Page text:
Is the writing on the wall for the teaching of handwriting or is there something behind the silky, inky lines that may make ‘mark-making’ fundamental and not just ornamental?
In our daily lives almost all of our business and personal communication seems to have been outsourced to devices. We type or tap emails, tweets, status updates, generate speech-to-text, tell Siri what we need, Skype chat or even, shock horror, use a phone.! Our students similarly engage with their world through touch, gesture and voice. No pens on paper required at all!
I remember as a beginning career teacher carefully ruling faint pencil lines on my first chalkboard at Fraser Park Primary to make sure my chalk linked script lesson was up to scratch. Within a year I was handwriting on a clear sheet of plastic projected by the overhead projector and a few years after that, using projection units with Powerpoint.
The practice of students carefully copying letters and sentences from a chalkboard or whiteboard appears to be a thing of the past. Teaching perfect ‘slopes’ and proper links in cursive writing is no longer a priority. It would seem with the advent of new technologies like tablets and smartphones, handwriting has become something of a lost art.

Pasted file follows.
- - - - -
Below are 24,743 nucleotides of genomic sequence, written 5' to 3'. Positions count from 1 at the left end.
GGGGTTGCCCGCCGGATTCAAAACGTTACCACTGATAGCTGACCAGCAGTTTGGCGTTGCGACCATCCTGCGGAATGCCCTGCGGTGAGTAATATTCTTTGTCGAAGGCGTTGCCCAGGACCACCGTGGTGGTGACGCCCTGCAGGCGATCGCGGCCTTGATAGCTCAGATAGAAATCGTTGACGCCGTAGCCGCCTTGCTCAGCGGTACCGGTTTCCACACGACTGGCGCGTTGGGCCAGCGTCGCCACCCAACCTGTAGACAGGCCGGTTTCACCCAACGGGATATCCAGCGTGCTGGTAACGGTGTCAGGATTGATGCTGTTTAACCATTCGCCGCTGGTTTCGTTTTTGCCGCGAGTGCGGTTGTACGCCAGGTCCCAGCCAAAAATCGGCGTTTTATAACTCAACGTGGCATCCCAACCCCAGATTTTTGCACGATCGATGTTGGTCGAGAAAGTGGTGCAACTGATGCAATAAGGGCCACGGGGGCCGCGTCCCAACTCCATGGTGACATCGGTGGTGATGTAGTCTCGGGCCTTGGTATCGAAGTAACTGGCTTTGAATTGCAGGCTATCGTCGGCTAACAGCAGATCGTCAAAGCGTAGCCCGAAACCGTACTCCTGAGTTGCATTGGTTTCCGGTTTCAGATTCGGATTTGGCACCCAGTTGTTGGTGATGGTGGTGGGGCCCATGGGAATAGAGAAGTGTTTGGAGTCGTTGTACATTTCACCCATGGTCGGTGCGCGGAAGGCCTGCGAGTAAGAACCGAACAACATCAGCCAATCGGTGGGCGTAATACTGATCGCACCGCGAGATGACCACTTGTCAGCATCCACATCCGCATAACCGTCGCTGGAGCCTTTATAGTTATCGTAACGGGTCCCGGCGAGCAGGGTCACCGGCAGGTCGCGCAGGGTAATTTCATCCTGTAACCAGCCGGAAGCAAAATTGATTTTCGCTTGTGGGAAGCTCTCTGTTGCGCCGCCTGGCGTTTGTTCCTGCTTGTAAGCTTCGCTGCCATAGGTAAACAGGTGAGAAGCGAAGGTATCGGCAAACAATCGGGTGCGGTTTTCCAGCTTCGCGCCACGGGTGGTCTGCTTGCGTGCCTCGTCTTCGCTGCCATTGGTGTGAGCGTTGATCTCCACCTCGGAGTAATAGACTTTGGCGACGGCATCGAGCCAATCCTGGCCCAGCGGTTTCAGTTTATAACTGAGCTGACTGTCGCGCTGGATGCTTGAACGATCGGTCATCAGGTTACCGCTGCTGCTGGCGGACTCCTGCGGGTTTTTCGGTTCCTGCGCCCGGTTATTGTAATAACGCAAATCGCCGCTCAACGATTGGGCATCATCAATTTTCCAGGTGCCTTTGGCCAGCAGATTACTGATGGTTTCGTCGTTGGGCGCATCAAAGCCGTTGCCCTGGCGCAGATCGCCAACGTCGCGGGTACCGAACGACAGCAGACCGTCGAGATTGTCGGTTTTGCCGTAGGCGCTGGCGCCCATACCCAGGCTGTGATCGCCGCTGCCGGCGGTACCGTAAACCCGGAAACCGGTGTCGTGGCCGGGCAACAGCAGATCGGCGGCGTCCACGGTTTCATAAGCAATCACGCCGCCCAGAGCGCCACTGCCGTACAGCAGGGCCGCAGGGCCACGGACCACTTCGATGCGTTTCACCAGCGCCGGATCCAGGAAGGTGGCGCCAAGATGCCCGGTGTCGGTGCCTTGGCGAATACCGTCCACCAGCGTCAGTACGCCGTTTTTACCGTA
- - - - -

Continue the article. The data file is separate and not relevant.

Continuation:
Is this a naturally evolution of communication modes in this increasing digitized world or, could we be at risk of throwing the baby androids out with the bathwater? Touch and gesture, keyboard and mouse seem to dominate computer input interfaces currently. Stubby stylus’s occasionally replace worn fingers on tablets and mobile screens but, what about the pen? Is it time to dip the nib in the e-ink?
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